Born in Taiwan and raised in the South Bay, Yang, 30, now lives in Highland Park. She’s the co-founder of Disoriented Comedy, the first nationally touring comedy showcase of Asian-American women. She is also the co-host of ISAtv’s Angry Asian America, "a talk show where we discuss all the things in media, pop culture and politics that piss us off as Asian-Americans.”    

Her Buzzfeed video “If Asians Said the Stuff White People Say” has received more than 8 million views, and features Yang and co-star Eugene Yang (no relation) asking white folks questions such as “Where are you from? No, where are you really from?” and “Do you have a normal name, too? Or just your white name?”    

Yang’s comedy often involves stories about growing up Asian in America. “I never knew what the Chinese word for sex was,” she says in one of her routines.    

In college, she was the president of the Swarthmore Asian Organization, and after graduation she became a political activist involved in Los Angeles’ labor movement. Comedy, at that point, was just a hobby.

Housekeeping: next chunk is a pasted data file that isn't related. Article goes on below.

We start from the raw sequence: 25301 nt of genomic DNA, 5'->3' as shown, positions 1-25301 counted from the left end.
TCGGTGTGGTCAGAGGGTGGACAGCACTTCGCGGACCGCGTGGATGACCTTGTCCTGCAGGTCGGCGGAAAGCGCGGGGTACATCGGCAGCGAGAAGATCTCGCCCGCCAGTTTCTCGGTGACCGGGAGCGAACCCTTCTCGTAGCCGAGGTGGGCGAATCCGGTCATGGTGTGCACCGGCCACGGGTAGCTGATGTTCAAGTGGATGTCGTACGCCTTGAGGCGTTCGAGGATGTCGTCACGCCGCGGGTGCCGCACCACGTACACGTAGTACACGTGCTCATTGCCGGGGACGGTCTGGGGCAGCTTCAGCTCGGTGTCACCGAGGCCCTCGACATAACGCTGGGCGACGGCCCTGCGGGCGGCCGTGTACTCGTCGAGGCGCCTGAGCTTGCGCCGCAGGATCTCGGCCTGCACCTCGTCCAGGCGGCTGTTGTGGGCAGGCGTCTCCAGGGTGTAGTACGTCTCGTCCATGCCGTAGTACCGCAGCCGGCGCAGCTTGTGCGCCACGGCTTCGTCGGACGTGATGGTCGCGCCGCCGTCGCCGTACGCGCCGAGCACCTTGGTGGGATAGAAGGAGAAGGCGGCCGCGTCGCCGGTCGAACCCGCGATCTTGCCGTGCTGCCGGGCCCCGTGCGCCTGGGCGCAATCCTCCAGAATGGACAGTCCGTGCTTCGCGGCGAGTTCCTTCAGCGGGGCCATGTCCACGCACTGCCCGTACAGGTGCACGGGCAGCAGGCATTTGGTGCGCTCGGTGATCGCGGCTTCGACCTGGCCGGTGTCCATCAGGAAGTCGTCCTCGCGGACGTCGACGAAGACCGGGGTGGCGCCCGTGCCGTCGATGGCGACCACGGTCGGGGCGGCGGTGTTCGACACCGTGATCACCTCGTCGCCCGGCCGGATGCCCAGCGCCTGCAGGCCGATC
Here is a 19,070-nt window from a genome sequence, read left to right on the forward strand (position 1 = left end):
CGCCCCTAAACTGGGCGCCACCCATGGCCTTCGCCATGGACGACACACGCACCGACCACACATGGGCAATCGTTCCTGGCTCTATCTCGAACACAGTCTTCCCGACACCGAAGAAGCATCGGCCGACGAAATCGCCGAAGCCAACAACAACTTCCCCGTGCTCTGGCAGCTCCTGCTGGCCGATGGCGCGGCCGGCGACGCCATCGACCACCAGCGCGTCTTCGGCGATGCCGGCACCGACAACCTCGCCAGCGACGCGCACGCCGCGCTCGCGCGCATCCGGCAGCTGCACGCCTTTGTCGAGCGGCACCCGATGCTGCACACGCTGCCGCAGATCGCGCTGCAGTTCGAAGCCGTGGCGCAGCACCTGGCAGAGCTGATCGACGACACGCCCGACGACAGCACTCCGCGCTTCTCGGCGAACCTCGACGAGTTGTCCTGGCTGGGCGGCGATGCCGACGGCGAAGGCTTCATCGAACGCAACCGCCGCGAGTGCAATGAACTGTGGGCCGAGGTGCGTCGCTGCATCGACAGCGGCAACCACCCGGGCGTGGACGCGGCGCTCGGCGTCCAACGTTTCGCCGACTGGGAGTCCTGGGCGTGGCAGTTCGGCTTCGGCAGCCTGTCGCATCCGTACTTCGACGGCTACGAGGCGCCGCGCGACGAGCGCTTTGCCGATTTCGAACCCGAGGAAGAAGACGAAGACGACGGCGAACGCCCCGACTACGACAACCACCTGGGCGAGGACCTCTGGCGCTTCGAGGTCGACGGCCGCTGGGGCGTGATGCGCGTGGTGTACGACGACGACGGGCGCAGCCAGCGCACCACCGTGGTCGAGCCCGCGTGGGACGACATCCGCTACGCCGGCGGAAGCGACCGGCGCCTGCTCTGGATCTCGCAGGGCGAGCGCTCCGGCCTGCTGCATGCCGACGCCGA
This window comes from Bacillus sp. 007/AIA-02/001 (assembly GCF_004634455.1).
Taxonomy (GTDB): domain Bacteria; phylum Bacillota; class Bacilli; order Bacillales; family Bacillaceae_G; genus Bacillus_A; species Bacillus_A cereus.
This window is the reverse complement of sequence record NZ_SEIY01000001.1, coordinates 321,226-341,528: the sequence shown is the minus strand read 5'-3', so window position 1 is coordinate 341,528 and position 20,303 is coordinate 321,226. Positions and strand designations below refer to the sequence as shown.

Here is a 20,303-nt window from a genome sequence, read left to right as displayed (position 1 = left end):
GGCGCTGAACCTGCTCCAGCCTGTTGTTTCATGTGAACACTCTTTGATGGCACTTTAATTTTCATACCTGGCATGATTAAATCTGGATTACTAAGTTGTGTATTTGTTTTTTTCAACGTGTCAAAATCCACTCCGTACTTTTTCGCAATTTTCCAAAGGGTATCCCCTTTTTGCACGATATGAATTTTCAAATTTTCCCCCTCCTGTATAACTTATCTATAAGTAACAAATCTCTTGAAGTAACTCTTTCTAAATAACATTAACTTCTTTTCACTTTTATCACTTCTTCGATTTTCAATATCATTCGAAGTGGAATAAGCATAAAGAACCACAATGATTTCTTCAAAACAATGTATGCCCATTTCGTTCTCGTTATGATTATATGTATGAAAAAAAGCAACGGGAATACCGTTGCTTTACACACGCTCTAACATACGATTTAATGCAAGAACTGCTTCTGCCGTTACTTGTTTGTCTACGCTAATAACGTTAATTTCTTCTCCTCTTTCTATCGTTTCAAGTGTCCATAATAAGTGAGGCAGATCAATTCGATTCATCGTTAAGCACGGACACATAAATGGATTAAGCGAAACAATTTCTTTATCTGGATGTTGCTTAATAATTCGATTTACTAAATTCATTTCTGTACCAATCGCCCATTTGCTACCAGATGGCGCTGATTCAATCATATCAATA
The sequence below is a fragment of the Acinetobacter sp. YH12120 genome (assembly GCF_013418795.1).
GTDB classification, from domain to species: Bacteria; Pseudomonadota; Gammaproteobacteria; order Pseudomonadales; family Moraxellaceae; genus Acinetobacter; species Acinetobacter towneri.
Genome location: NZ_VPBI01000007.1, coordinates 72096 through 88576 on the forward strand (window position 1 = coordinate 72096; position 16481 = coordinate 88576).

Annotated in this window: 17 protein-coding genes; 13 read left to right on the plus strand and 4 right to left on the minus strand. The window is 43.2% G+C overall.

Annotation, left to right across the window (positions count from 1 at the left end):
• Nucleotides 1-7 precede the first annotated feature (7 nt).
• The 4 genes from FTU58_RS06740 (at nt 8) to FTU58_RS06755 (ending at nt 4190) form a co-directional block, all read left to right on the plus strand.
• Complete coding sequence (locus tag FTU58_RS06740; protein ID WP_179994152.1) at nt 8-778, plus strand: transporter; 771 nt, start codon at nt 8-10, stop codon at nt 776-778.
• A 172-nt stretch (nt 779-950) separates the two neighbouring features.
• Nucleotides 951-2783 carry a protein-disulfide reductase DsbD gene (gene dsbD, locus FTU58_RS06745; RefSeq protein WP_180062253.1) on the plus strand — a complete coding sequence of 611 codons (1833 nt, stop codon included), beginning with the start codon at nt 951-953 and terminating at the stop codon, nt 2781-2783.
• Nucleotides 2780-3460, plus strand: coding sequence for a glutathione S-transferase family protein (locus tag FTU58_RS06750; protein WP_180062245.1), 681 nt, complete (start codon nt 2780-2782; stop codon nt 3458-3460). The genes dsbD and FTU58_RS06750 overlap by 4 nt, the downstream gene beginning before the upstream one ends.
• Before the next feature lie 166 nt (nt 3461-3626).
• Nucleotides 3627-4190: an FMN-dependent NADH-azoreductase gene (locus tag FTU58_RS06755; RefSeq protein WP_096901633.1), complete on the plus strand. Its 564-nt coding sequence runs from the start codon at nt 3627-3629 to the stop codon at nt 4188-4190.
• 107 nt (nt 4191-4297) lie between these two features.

“And then I hit a wall at work,” Yang explains. “I wasn’t quite as happy as I wanted to be.” The stress was so severe that she had to go on medical leave. Politics, for her, felt restrictive.    

She gave herself a year to figure things out and started to frequent more comedy clubs. “Most of the guys at comedy clubs in Los Angeles were young white guys who always loved to talk about masturbating and smoking weed and why there’s so many Latinos in Los Angeles,” she says. “I was, like, these are not my people.”    

That’s when she started Disoriented Comedy. Since its inception in 2012, it has performed more than 40 shows nationwide, to mostly sold-out audiences. Yang’s next project: a comedy festival slated for late summer. It’s called the Comedy Comedy Festival: A Comedy Festival.    

“Of course it’s going to be Asian-American–focused,” she says. “But nowhere in the publicity will we be calling it that, because when you’re on the margins, you are always claiming [your] diversity.    

"We’re going to have a diversity showcase that will feature white guys,” she adds. “It’s happening.”